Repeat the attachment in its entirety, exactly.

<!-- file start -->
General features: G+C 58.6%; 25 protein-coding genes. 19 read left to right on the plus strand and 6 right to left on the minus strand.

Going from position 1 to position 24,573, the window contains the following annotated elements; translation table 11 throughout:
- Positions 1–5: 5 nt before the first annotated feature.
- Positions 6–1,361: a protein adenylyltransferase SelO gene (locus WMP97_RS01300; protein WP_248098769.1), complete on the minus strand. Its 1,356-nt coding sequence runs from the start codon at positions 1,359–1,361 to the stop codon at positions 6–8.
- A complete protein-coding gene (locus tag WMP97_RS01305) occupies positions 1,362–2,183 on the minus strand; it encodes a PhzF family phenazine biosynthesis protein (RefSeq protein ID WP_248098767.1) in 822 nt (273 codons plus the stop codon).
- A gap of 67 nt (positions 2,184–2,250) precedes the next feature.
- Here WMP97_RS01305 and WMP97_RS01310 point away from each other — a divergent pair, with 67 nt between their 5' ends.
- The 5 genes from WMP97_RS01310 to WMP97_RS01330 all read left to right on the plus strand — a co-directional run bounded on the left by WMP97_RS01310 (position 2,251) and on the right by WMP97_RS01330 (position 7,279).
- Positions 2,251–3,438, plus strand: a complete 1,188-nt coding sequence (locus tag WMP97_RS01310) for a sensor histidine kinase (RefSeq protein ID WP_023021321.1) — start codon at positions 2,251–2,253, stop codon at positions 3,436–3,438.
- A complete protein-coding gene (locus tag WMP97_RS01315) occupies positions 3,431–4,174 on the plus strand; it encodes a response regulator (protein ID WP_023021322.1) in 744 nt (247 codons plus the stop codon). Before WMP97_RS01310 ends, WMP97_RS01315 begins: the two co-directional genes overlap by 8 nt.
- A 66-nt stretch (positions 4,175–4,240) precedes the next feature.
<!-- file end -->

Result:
General features: G+C 58.6%; 25 protein-coding genes. 19 read left to right on the plus strand and 6 right to left on the minus strand.

Going from position 1 to position 24,573, the window contains the following annotated elements; translation table 11 throughout:
- Positions 1–5: 5 nt before the first annotated feature.
- Positions 6–1,361: a protein adenylyltransferase SelO gene (locus WMP97_RS01300; protein WP_248098769.1), complete on the minus strand. Its 1,356-nt coding sequence runs from the start codon at positions 1,359–1,361 to the stop codon at positions 6–8.
- A complete protein-coding gene (locus tag WMP97_RS01305) occupies positions 1,362–2,183 on the minus strand; it encodes a PhzF family phenazine biosynthesis protein (RefSeq protein ID WP_248098767.1) in 822 nt (273 codons plus the stop codon).
- A gap of 67 nt (positions 2,184–2,250) precedes the next feature.
- Here WMP97_RS01305 and WMP97_RS01310 point away from each other — a divergent pair, with 67 nt between their 5' ends.
- The 5 genes from WMP97_RS01310 to WMP97_RS01330 all read left to right on the plus strand — a co-directional run bounded on the left by WMP97_RS01310 (position 2,251) and on the right by WMP97_RS01330 (position 7,279).
- Positions 2,251–3,438, plus strand: a complete 1,188-nt coding sequence (locus tag WMP97_RS01310) for a sensor histidine kinase (RefSeq protein ID WP_023021321.1) — start codon at positions 2,251–2,253, stop codon at positions 3,436–3,438.
- A complete protein-coding gene (locus tag WMP97_RS01315) occupies positions 3,431–4,174 on the plus strand; it encodes a response regulator (protein ID WP_023021322.1) in 744 nt (247 codons plus the stop codon). Before WMP97_RS01310 ends, WMP97_RS01315 begins: the two co-directional genes overlap by 8 nt.
- A 66-nt stretch (positions 4,175–4,240) precedes the next feature.